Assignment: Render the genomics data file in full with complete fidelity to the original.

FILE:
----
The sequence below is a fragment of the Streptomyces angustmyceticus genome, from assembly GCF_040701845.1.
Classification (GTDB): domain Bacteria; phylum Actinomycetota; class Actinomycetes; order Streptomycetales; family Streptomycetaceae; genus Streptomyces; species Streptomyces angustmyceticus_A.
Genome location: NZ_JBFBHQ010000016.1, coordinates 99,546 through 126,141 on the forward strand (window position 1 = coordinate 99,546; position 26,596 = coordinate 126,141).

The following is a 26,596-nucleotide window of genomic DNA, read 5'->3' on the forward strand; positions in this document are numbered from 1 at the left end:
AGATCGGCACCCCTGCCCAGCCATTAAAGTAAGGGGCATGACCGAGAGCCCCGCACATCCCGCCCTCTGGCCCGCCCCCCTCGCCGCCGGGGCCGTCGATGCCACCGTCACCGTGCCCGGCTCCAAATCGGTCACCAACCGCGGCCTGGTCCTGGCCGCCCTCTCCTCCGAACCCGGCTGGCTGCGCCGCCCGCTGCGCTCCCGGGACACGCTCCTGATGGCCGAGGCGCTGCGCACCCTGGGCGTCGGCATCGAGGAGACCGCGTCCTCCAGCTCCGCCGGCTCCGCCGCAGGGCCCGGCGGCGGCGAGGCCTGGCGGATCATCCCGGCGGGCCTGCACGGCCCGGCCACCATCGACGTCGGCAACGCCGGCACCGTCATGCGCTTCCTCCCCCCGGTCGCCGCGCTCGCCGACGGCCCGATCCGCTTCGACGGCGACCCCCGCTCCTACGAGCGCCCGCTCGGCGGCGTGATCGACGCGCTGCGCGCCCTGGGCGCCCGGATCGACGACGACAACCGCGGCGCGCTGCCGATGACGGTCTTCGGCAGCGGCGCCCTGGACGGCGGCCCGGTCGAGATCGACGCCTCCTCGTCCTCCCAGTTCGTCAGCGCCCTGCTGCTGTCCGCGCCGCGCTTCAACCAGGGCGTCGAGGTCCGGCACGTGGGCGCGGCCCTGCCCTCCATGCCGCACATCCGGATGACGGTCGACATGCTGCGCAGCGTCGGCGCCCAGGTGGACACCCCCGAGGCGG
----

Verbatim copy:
The sequence below is a fragment of the Streptomyces angustmyceticus genome, from assembly GCF_040701845.1.
Classification (GTDB): domain Bacteria; phylum Actinomycetota; class Actinomycetes; order Streptomycetales; family Streptomycetaceae; genus Streptomyces; species Streptomyces angustmyceticus_A.
Genome location: NZ_JBFBHQ010000016.1, coordinates 99,546 through 126,141 on the forward strand (window position 1 = coordinate 99,546; position 26,596 = coordinate 126,141).

The following is a 26,596-nucleotide window of genomic DNA, read 5'->3' on the forward strand; positions in this document are numbered from 1 at the left end:
AGATCGGCACCCCTGCCCAGCCATTAAAGTAAGGGGCATGACCGAGAGCCCCGCACATCCCGCCCTCTGGCCCGCCCCCCTCGCCGCCGGGGCCGTCGATGCCACCGTCACCGTGCCCGGCTCCAAATCGGTCACCAACCGCGGCCTGGTCCTGGCCGCCCTCTCCTCCGAACCCGGCTGGCTGCGCCGCCCGCTGCGCTCCCGGGACACGCTCCTGATGGCCGAGGCGCTGCGCACCCTGGGCGTCGGCATCGAGGAGACCGCGTCCTCCAGCTCCGCCGGCTCCGCCGCAGGGCCCGGCGGCGGCGAGGCCTGGCGGATCATCCCGGCGGGCCTGCACGGCCCGGCCACCATCGACGTCGGCAACGCCGGCACCGTCATGCGCTTCCTCCCCCCGGTCGCCGCGCTCGCCGACGGCCCGATCCGCTTCGACGGCGACCCCCGCTCCTACGAGCGCCCGCTCGGCGGCGTGATCGACGCGCTGCGCGCCCTGGGCGCCCGGATCGACGACGACAACCGCGGCGCGCTGCCGATGACGGTCTTCGGCAGCGGCGCCCTGGACGGCGGCCCGGTCGAGATCGACGCCTCCTCGTCCTCCCAGTTCGTCAGCGCCCTGCTGCTGTCCGCGCCGCGCTTCAACCAGGGCGTCGAGGTCCGGCACGTGGGCGCGGCCCTGCCCTCCATGCCGCACATCCGGATGACGGTCGACATGCTGCGCAGCGTCGGCGCCCAGGTGGACACCCCCGAGGCGG